Referential transparency and referential opaqueness are properties of parts of computer programs. An expression is said to be referentially transparent if it can be replaced with its value without changing the program (in other words, yielding a program that has the same effects and output on the same input). The opposite term is referentially opaque.
While in mathematics all function applications are referentially transparent, in programming this is not always the case. The importance of referential transparency is that it allows the programmer and the compiler to reason about program behavior. This can help in proving correctness, simplifying an algorithm, assisting in modifying code without breaking it, or optimizing code by means of memoization, common subexpression elimination or parallelization.
Referential transparency is one of the principles of functional programming; only referentially transparent functions can be memoized (transformed into equivalent functions which cache results). Some programming languages provide means to guarantee referential transparency. Some functional programming languages enforce referential transparency for all functions.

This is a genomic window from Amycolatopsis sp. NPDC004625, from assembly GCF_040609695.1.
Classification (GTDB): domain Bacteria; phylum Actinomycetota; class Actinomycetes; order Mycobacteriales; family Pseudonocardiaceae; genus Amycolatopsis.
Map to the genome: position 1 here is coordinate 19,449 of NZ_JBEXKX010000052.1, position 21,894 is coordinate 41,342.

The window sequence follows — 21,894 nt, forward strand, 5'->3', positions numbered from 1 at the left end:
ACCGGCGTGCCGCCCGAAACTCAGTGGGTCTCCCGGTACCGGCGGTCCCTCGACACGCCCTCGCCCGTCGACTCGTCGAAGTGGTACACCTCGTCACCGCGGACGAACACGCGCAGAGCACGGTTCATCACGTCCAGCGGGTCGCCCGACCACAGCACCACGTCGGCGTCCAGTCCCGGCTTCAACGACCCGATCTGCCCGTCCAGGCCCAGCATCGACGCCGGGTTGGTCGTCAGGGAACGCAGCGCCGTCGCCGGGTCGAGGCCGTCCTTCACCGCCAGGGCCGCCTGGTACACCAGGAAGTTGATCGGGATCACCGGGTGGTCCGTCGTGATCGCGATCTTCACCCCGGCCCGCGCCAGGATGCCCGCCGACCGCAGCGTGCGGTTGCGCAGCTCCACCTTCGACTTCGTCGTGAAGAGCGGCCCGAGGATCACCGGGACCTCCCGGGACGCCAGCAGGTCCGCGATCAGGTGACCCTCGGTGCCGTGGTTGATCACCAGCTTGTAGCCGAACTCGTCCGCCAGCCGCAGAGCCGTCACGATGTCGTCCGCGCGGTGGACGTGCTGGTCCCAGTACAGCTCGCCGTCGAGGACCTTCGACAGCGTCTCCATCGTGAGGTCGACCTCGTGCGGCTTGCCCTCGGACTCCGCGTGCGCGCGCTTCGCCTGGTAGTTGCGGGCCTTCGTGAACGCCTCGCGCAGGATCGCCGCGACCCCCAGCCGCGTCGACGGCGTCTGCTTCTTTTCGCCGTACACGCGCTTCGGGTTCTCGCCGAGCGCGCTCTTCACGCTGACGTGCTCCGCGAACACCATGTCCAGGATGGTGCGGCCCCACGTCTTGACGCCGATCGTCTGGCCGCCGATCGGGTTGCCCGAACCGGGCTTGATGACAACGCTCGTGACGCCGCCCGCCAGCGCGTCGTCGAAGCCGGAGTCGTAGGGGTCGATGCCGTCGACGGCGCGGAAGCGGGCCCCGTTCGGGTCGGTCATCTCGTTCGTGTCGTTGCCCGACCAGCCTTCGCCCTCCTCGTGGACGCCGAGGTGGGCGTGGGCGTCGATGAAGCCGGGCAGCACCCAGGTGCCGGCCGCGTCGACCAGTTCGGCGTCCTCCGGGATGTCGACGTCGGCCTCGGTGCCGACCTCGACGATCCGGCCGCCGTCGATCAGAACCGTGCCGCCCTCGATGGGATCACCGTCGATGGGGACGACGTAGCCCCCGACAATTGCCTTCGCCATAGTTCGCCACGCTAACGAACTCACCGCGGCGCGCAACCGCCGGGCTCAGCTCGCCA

As referential transparency requires the same results for a given set of inputs at any point in time, a referentially transparent expression is therefore deterministic by definition.
Examples and counterexamples
If all functions involved in the expression are pure functions, then the expression is referentially transparent. Also, some impure functions can be included in the expression if their values are discarded and their side effects are insignificant.
Take a function that takes no parameters and returns input from the keyboard. A call to this function might be
GetInput(). The return value of
GetInput() depends on what the user types in, so multiple calls to
GetInput() with identical parameters (the empty list) may return different results. Therefore,
GetInput() is neither determined nor referentially transparent.
A more subtle example is that of a function that uses a global variable (or a dynamically scoped variable, or a lexical closure) to help it compute its results. Since this variable is not passed as a parameter but can be altered, the results of subsequent calls to the function can differ even if the parameters are identical. (In pure functional programming, destructive assignment is not allowed; thus a function that uses global (or dynamically scoped) variables is still referentially transparent, since these variables cannot change.)
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